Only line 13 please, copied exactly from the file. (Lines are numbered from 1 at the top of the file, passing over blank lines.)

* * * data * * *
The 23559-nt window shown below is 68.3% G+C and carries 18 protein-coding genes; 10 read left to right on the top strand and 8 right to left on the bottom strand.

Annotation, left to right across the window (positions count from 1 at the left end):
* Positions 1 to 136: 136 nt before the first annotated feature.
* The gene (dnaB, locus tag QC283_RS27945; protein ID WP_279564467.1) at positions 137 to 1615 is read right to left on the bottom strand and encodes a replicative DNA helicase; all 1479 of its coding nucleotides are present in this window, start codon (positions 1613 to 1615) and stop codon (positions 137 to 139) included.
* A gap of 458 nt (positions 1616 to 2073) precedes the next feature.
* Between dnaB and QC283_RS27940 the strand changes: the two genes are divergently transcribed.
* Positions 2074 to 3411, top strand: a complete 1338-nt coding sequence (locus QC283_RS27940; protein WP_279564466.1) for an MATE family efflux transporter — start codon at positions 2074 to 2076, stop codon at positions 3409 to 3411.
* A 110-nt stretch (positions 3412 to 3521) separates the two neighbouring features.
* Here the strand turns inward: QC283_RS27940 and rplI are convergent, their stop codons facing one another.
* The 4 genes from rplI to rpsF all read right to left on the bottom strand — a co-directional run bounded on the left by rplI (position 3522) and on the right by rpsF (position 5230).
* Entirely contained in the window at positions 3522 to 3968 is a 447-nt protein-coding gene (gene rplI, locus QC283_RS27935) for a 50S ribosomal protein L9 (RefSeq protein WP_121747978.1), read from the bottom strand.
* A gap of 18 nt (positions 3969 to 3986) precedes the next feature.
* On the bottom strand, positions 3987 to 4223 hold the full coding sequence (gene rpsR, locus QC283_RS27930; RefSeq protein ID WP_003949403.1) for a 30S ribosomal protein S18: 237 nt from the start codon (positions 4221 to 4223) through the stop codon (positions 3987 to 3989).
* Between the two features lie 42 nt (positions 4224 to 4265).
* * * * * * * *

* On the bottom strand, positions 3987 to 4223 hold the full coding sequence (gene rpsR, locus QC283_RS27930; RefSeq protein ID WP_003949403.1) for a 30S ribosomal protein S18: 237 nt from the start codon (positions 4221 to 4223) through the stop codon (positions 3987 to 3989).